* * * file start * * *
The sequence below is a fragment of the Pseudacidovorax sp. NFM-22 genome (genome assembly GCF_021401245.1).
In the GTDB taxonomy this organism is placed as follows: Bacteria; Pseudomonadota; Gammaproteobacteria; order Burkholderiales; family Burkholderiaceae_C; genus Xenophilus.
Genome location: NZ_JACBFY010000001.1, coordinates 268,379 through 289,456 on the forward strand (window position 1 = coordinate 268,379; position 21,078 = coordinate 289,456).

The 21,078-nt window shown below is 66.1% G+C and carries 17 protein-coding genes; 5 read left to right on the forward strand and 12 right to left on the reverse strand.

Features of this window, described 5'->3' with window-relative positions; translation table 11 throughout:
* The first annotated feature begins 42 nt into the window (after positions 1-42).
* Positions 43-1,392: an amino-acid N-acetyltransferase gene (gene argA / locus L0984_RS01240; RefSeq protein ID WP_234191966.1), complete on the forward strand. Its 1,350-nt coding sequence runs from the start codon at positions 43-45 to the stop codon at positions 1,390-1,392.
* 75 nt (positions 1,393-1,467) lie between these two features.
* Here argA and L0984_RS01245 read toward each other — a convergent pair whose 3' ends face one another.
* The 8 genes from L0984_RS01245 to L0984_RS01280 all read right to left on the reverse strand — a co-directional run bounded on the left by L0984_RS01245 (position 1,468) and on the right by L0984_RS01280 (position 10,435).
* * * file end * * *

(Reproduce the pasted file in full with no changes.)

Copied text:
The sequence below is a fragment of the Pseudacidovorax sp. NFM-22 genome (genome assembly GCF_021401245.1).
In the GTDB taxonomy this organism is placed as follows: Bacteria; Pseudomonadota; Gammaproteobacteria; order Burkholderiales; family Burkholderiaceae_C; genus Xenophilus.
Genome location: NZ_JACBFY010000001.1, coordinates 268,379 through 289,456 on the forward strand (window position 1 = coordinate 268,379; position 21,078 = coordinate 289,456).

The 21,078-nt window shown below is 66.1% G+C and carries 17 protein-coding genes; 5 read left to right on the forward strand and 12 right to left on the reverse strand.

Features of this window, described 5'->3' with window-relative positions; translation table 11 throughout:
* The first annotated feature begins 42 nt into the window (after positions 1-42).
* Positions 43-1,392: an amino-acid N-acetyltransferase gene (gene argA / locus L0984_RS01240; RefSeq protein ID WP_234191966.1), complete on the forward strand. Its 1,350-nt coding sequence runs from the start codon at positions 43-45 to the stop codon at positions 1,390-1,392.
* 75 nt (positions 1,393-1,467) lie between these two features.
* Here argA and L0984_RS01245 read toward each other — a convergent pair whose 3' ends face one another.
* The 8 genes from L0984_RS01245 to L0984_RS01280 all read right to left on the reverse strand — a co-directional run bounded on the left by L0984_RS01245 (position 1,468) and on the right by L0984_RS01280 (position 10,435).